There are two former Frost homes in New Hampshire—one in Derry and one in Franconia.  The Robert Frost Farm is a National Historic Landmark, and a remnant of New Hampshire’s agricultural past in now-suburban Derry. 

Feel like singing a forebitter?  Portsmouth is hosting its 17th Annual Folk Festival on Friday, Saturday and Sunday, September 23rd through 25th. 

Ric Kallaher Photography

The novelist, short story writer and essayist Cynthia Ozick's best known piece of writing is called The Shawl, a brutal, phantasmal story of a woman and two children marching to a Nazi concentration camp. The Holocaust and Jewish identity are recurring topics in Ozick's fiction and criticism. Growing up in the Bronx, she was called Christ-killer, and humiliated for not singing Christmas carols at school.

USFWS Mountain-Prairie via Flickr CC / https://flic.kr/p/EJSXqM

Each year, eight-hundred thousand Latinos turn 18 in the United States - add up the 4 years since the last election, and you've got a whole lot of young voters. Today, a new app designed to increase turnout among young Latinos - an crucial block that haven't always shown up to the polls. 

Plus, the author of The Way Things Work - a quintessential coffee-table book from 1988 made up of detailed illustrations to explain everything from catapults to calculators. The classic book just got an update for the digital age.

And conservation by drone - we'll hear about a program designed to save black-footed ferrets from the plague by air-dropping vaccines.

The Hood Museum of Art at Dartmouth College is opening a new gallery space on Main Street in Hanover on September 16th.  The museum itself is closed until 2019 while it undergoes a major expansion project, but Director John Stomberg and his staff came up with a way to keep the Hood engaged in the community.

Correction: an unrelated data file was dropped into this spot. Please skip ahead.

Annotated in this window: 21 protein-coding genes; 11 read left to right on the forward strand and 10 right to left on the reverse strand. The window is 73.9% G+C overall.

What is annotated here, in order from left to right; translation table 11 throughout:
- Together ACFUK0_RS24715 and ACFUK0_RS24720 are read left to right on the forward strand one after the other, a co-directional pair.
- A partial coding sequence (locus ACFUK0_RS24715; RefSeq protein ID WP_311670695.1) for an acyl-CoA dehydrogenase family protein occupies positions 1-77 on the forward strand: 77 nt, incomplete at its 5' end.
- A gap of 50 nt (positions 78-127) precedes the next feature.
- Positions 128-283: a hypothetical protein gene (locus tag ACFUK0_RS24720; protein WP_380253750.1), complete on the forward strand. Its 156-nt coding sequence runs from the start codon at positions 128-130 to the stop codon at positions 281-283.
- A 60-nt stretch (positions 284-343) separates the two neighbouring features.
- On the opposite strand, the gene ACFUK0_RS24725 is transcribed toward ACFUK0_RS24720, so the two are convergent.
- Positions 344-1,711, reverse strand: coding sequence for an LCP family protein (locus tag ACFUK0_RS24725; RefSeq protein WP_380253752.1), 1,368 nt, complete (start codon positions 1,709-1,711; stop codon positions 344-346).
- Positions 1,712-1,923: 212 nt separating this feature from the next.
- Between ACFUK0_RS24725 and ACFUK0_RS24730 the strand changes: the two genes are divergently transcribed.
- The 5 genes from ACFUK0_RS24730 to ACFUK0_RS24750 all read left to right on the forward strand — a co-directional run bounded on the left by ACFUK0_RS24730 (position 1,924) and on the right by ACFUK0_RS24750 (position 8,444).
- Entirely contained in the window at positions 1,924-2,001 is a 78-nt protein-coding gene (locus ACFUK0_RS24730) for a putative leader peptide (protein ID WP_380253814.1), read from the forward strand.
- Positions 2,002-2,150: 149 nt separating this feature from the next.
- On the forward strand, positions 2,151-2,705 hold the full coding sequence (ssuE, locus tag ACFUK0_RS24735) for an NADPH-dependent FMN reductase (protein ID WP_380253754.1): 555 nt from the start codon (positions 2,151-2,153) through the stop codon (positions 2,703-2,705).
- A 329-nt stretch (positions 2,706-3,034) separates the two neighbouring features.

(R) Colson Whitehead/ Photo Credit Madeleine Whitehead, (R) Ben Winters/ Photo Credit Nicola Goode

 

New Hampshire Public Radio in partnership with Gibson's Bookstore and Capitol Center for the Arts, is pleased to present Colson Whitehead (The Underground Railroad) and Ben Winters (The Last Policeman) on stage in conversation at the Spotlight Cafe at Capitol Center for the Arts.

Trigger Warnings, Born In Between, & Miranda July

Sep 9, 2016
Thomas Hawk via Flickr CC / flic.kr/p/dSuxV1

Demanding trigger warnings? Canceling speakers? Shutting down comedians? College students today make the political correctness of the past seem tame. Today, is oversensitivity ruining education? We’ll also look at the roots of extreme protectiveness in a nation where police officers are stationed at more and more high schools…a story about what happens when school discipline meets law enforcement. And while the trans-gender movement gains ground, we’ll explore the shockingly common occurrence of doctors assigning gender to intersex babies.